After seeing the 'Pregnant' symbol pop up on the pregnancy test, I immediately called my husband upstairs and showed him the test.
His face was pretty priceless.
We hugged and cried and laughed - and immediately called our respective parents to tell them the news. Even though so much can go wrong in the first trimester, we didn't want to wait. My in-laws were ecstatic. So was my father.
My mom, however, was a little more reserved.
She knew that since I was overweight and had fibroids, my chances of complications were much much higher than the average pregnancy. We had a long discussion about how I would need to eat better now, and exercise more, so both I and the baby could be healthy.
Then she told me that regardless of if the baby was a boy or a girl she would be buying it nothing but Teenage Mutant Ninja Turtles stuff, because I had been so crazy about them as a kid, and driven her nuts with them, so it was only fair she pass that obsession on to my child for me to enjoy.
We both laughed at that.
The next day I called my doctors office and made my first prenatal appointment. The earliest they could get me in was February though. My friend who was currently pregnant, was shocked that it would take that long, but I had read that most doctors won't see a pregnant woman until she's at least two months along. Also, my doctor is pretty popular, so I was really surprised.
Then, I started spotting.
Everything online told me that it was probably nothing, that spotting happens in the first trimester, that it could be late implantation bleeding, and that the only time I should worry was if the blood was dark red and I had period like cramps.
Thankfully what I was seeing was only light pink, and it disappeared quickly. But when it happened again the next day, and the day after that, I began to worry.
I called up the doctors office, and even though they confirmed what I had read online (spotting is normal, etc etc etc), they were able to get me in to see the doctor the next day. She, according to the nurse, wanted to do an ultrasound.
That made me worry even more. If everything was normal, then why was she doing an ultrasound?
Well, it turned out the nurse hadn't told the doctor everything. When we showed up the next day, she thought we were there to do an ultrasound on the fibroids - which she thought was a bit silly since I had just had an MRI done the week before - and to discuss surgery. We promptly explained that, no, we weren't worried about the fibroids at all anymore - we were pregnant.
The doctor laughed, promised to talk to her nurse about being more clear, and congratulated us.
She explained that it turned out that I only had one fibroid, not two, and that it was as big as the first doctor told us. However, it was in the best spot possible - outside of the uterus and attached to it's top - and shouldn't affect the pregnancy in any way.
The doctor did a quick ultrasound and confirmed that yes, I was pregnant. Our baby, which really looked more like a blob that early in the pregnancy, was hanging out in my uterus and bobbing around. Afterwards she did a quick physical and went over what I could and couldn't do and what I could and couldn't eat now that I was pregnant.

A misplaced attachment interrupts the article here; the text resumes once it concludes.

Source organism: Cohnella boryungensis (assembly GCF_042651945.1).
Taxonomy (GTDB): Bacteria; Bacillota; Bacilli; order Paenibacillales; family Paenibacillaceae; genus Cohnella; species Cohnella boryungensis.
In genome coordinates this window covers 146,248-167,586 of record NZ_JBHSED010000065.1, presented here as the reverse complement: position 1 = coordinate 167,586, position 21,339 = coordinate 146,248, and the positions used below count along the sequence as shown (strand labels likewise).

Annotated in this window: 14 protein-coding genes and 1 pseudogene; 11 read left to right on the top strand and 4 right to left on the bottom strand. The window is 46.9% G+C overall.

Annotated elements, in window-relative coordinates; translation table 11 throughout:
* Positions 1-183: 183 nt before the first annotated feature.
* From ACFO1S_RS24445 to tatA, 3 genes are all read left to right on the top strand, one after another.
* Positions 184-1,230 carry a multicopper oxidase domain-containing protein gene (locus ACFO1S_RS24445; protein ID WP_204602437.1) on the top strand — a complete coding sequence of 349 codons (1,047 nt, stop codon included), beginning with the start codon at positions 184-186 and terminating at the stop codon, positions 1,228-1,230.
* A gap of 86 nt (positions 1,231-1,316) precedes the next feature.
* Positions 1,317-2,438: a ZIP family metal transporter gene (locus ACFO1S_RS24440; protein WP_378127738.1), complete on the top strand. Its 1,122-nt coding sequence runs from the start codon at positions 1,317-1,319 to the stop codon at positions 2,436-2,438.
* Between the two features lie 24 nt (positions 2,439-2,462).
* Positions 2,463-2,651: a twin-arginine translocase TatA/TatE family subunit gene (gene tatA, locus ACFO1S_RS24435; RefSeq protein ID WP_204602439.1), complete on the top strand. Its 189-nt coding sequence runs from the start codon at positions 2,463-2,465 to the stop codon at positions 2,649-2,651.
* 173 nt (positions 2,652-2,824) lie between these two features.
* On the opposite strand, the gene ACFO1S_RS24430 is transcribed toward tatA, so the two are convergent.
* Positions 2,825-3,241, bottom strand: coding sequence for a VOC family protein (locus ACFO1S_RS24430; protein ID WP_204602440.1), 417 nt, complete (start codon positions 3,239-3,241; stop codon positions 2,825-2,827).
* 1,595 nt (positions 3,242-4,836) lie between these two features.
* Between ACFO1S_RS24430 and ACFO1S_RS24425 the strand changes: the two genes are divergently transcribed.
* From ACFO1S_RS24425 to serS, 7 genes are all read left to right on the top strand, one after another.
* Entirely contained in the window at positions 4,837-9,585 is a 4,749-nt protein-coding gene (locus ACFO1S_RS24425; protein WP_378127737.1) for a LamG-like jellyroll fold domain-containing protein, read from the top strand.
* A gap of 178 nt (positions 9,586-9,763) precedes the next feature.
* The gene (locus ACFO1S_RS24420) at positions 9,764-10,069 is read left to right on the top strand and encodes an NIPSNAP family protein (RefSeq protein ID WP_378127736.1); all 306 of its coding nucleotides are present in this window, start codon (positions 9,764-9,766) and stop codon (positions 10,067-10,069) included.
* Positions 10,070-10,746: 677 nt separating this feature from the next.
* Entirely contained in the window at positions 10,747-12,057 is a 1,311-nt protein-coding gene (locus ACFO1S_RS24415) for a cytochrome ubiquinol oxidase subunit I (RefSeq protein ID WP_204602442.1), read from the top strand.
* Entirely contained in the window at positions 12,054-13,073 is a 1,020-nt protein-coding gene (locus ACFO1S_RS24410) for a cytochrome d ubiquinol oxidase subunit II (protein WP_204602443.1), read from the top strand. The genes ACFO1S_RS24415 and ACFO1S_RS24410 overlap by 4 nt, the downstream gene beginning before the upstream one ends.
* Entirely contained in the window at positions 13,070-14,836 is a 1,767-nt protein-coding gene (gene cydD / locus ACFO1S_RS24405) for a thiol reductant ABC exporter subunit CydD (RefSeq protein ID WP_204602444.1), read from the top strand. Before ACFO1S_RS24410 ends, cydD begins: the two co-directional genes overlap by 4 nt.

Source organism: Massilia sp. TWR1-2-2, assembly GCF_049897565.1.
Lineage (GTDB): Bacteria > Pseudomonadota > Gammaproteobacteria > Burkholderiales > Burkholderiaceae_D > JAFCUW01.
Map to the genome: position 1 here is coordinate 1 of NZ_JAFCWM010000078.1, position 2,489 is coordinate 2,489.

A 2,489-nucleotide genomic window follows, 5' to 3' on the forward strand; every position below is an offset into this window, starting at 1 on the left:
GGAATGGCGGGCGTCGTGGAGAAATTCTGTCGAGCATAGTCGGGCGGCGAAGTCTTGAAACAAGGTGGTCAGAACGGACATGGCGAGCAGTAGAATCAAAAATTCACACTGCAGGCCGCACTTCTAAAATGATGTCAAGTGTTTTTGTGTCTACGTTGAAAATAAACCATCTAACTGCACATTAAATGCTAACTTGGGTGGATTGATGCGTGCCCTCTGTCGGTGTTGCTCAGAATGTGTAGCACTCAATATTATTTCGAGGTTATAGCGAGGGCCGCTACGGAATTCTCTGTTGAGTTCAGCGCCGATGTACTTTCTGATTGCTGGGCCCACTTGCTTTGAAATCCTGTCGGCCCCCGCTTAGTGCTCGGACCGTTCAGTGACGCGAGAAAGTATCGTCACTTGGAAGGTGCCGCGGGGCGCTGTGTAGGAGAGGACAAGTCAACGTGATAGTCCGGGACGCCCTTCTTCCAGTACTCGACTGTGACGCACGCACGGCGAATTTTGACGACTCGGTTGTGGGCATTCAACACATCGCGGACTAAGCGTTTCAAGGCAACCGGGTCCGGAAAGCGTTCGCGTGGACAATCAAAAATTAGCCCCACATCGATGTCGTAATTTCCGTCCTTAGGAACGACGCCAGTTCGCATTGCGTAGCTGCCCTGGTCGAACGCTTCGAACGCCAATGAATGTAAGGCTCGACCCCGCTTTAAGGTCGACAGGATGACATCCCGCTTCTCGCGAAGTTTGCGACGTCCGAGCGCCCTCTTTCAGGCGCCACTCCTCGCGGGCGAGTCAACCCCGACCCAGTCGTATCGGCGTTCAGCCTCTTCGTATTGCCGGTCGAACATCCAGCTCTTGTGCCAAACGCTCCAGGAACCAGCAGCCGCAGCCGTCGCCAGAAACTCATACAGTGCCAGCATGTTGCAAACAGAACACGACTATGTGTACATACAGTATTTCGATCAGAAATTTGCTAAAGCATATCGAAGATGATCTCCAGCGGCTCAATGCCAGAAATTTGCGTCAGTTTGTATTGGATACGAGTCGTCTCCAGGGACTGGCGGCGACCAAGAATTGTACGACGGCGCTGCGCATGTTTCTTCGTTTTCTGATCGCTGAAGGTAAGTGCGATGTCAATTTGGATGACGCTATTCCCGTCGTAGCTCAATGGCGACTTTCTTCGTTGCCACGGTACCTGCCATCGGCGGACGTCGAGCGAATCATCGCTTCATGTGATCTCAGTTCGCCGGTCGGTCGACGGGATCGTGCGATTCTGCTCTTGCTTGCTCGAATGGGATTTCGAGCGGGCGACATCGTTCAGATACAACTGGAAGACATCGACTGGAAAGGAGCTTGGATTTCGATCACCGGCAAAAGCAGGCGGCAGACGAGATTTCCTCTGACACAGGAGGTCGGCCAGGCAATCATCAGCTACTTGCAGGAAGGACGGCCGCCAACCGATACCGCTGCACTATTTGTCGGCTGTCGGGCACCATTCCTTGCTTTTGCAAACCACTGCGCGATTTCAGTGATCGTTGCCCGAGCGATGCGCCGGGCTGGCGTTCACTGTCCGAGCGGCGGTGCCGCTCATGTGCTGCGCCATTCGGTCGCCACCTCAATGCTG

Once she was done, the nurse came in and took my blood to check my HCG levels. The nurse explained that in two days I would need to get my blood drawn again, to make sure that they had doubled.
They didn't double.
The doctor called once they got the results back and told me that while they had increased, they had not doubled like they were supposed to. Also, my progesterone levels were obscenely low - a 4.7 when they should have been at least a 15.
She explained that by now the baby should have a heart beat. The fact that we hadn't seen one when we went in was worrisome, but her ultrasound machine wasn't that powerful, so it was quite possible that it missed it. Therefore she was sending us to a local lab to get a second opinion. Their machine would be stronger, and would be able to pick up more.
The earliest the local lab could get us in was two days later though (thanks, in part, to the nurse sending over the wrong paperwork, not once, but twice) so we spent two days in agony, wondering if the baby we were dreaming of was actually a blighted ovum, or if the pregnancy was a molar pregnancy, or if I would miscarry. There was a lot of crying and a lot of praying that went on during that time, and I pray I never have to go through that again.
The day of the big ultrasound dawned, and I downed my 35 ounces of water like a good girl. By the time we made it to the lab though, my bladder was about to burst. Neither sitting nor standing was comfortable, and I slipped off to the bathroom once or twice to relieve just a little bit of the pressure. My husband scolded me each time, but I'd like to see him down that much water and hold it for that long.
The techs finally called us into the ultrasound room, and I tried to make myself comfortable on the bed. The tech went to town with the ultrasound goop and the wand, and we held our breaths, praying she would have good news.
For the longest time she didn't say anything, so I immediately feared the worst - that something was wrong, and we would have to wait to hear the bad news from my doctor.
My husband, who was just as stressed out as I was, broke down first and asked, 'Does it have a heartbeat?'
The tech nodded, and explained that our baby had a heartbeat of 160 beats per minute and was really moving around in there.
I grabbed my husbands hand and started crying. The tech looked at us like we were crazy until we finally explained that the situation. She congratulated us, printed out some pictures (which still didn't look like much but had more detail than the first ultrasound) and sent us home to recover and bask in the good news.